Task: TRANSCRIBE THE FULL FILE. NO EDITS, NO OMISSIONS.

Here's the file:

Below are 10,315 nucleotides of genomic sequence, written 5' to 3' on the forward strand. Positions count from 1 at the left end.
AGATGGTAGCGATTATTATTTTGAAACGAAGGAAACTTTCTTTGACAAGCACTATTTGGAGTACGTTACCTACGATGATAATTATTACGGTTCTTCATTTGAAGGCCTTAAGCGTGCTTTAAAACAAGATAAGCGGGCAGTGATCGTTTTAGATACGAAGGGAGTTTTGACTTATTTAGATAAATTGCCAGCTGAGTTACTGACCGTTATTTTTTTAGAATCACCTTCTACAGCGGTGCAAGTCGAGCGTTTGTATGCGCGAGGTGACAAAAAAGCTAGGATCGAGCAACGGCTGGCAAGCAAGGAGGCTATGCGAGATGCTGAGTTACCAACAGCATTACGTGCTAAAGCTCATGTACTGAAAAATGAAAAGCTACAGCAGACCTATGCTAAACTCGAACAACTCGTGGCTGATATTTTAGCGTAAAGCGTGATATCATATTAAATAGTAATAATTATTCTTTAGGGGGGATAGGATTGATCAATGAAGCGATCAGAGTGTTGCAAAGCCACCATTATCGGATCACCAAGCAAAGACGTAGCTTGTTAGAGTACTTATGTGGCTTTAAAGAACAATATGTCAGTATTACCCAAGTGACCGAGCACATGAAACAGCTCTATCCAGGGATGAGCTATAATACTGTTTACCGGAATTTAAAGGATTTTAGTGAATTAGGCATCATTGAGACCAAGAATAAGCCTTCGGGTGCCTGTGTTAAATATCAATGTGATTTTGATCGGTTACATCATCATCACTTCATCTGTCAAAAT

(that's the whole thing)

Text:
Below are 10,315 nucleotides of genomic sequence, written 5' to 3' on the forward strand. Positions count from 1 at the left end.
AGATGGTAGCGATTATTATTTTGAAACGAAGGAAACTTTCTTTGACAAGCACTATTTGGAGTACGTTACCTACGATGATAATTATTACGGTTCTTCATTTGAAGGCCTTAAGCGTGCTTTAAAACAAGATAAGCGGGCAGTGATCGTTTTAGATACGAAGGGAGTTTTGACTTATTTAGATAAATTGCCAGCTGAGTTACTGACCGTTATTTTTTTAGAATCACCTTCTACAGCGGTGCAAGTCGAGCGTTTGTATGCGCGAGGTGACAAAAAAGCTAGGATCGAGCAACGGCTGGCAAGCAAGGAGGCTATGCGAGATGCTGAGTTACCAACAGCATTACGTGCTAAAGCTCATGTACTGAAAAATGAAAAGCTACAGCAGACCTATGCTAAACTCGAACAACTCGTGGCTGATATTTTAGCGTAAAGCGTGATATCATATTAAATAGTAATAATTATTCTTTAGGGGGGATAGGATTGATCAATGAAGCGATCAGAGTGTTGCAAAGCCACCATTATCGGATCACCAAGCAAAGACGTAGCTTGTTAGAGTACTTATGTGGCTTTAAAGAACAATATGTCAGTATTACCCAAGTGACCGAGCACATGAAACAGCTCTATCCAGGGATGAGCTATAATACTGTTTACCGGAATTTAAAGGATTTTAGTGAATTAGGCATCATTGAGACCAAGAATAAGCCTTCGGGTGCCTGTGTTAAATATCAATGTGATTTTGATCGGTTACATCATCATCACTTCATCTGTCAAAAT